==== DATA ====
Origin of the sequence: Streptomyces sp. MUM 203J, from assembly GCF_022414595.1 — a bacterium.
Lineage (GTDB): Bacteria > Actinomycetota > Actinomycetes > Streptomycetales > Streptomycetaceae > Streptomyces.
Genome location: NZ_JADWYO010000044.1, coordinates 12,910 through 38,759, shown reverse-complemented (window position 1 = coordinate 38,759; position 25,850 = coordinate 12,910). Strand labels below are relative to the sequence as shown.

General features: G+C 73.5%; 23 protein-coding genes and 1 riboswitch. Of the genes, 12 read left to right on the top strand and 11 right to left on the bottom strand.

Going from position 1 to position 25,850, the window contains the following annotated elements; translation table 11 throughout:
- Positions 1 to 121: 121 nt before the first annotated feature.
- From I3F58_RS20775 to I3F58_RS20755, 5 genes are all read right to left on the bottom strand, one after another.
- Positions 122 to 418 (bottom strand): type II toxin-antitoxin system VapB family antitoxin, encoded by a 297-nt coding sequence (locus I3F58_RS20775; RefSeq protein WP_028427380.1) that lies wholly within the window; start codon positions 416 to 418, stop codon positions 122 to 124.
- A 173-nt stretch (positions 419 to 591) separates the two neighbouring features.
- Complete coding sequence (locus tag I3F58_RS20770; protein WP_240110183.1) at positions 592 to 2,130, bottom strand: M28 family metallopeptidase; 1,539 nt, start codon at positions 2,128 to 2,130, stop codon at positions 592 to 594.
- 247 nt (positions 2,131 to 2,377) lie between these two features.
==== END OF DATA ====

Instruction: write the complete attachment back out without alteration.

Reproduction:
Origin of the sequence: Streptomyces sp. MUM 203J, from assembly GCF_022414595.1 — a bacterium.
Lineage (GTDB): Bacteria > Actinomycetota > Actinomycetes > Streptomycetales > Streptomycetaceae > Streptomyces.
Genome location: NZ_JADWYO010000044.1, coordinates 12,910 through 38,759, shown reverse-complemented (window position 1 = coordinate 38,759; position 25,850 = coordinate 12,910). Strand labels below are relative to the sequence as shown.

General features: G+C 73.5%; 23 protein-coding genes and 1 riboswitch. Of the genes, 12 read left to right on the top strand and 11 right to left on the bottom strand.

Going from position 1 to position 25,850, the window contains the following annotated elements; translation table 11 throughout:
- Positions 1 to 121: 121 nt before the first annotated feature.
- From I3F58_RS20775 to I3F58_RS20755, 5 genes are all read right to left on the bottom strand, one after another.
- Positions 122 to 418 (bottom strand): type II toxin-antitoxin system VapB family antitoxin, encoded by a 297-nt coding sequence (locus I3F58_RS20775; RefSeq protein WP_028427380.1) that lies wholly within the window; start codon positions 416 to 418, stop codon positions 122 to 124.
- A 173-nt stretch (positions 419 to 591) separates the two neighbouring features.
- Complete coding sequence (locus tag I3F58_RS20770; protein WP_240110183.1) at positions 592 to 2,130, bottom strand: M28 family metallopeptidase; 1,539 nt, start codon at positions 2,128 to 2,130, stop codon at positions 592 to 594.
- 247 nt (positions 2,131 to 2,377) lie between these two features.